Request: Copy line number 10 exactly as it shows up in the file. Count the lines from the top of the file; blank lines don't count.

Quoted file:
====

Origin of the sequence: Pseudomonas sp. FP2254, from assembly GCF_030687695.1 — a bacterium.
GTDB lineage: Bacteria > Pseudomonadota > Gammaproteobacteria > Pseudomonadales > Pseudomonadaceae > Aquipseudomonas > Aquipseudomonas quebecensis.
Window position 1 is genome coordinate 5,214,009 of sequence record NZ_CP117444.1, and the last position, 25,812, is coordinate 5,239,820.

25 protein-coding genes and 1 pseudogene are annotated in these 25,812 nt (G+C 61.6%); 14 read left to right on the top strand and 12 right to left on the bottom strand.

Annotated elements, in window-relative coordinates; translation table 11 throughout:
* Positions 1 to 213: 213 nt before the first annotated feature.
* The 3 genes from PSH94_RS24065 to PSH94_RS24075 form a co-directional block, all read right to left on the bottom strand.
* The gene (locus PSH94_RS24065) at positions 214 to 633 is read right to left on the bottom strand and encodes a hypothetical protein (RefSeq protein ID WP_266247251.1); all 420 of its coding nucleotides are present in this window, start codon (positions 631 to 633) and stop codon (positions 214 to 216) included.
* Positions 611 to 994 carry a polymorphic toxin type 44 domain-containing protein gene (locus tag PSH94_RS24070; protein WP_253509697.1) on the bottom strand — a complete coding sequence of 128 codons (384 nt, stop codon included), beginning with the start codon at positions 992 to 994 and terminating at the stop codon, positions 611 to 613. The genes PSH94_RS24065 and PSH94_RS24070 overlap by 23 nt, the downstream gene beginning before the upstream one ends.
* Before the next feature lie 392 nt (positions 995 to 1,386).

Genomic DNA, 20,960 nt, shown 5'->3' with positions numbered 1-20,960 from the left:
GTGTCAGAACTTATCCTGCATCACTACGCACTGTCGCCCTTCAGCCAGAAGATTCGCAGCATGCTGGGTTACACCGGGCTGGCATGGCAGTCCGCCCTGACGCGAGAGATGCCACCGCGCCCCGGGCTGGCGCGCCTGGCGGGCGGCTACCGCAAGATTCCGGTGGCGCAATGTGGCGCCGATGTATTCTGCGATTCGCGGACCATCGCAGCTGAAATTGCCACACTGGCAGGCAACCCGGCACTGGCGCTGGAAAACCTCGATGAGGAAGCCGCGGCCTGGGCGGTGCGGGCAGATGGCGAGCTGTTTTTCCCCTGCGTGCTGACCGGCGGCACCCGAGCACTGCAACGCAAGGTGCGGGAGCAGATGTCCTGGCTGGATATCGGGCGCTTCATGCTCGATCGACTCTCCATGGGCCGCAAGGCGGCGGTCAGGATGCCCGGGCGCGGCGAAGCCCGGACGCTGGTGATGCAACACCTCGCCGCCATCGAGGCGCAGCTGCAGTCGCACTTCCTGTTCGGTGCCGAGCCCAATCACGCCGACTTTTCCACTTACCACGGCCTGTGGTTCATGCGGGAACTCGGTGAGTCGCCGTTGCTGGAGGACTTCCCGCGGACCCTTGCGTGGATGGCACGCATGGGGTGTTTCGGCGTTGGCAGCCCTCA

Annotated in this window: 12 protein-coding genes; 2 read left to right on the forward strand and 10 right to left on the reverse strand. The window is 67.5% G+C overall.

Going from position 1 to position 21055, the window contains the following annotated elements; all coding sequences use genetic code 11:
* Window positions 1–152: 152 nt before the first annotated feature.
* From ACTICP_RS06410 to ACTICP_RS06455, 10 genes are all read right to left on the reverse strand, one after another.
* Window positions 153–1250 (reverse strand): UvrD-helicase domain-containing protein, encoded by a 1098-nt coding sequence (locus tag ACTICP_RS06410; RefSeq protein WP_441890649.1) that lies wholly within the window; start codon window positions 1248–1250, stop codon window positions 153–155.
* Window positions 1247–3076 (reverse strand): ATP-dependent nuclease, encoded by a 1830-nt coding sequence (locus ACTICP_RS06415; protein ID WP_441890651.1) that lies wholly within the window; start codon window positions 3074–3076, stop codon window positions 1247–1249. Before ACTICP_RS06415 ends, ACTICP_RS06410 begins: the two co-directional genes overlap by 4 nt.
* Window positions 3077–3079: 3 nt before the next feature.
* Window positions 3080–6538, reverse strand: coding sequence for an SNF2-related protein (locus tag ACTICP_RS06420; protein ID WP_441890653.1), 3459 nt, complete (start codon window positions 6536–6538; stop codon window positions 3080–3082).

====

* Before the next feature lie 392 nt (positions 995 to 1,386).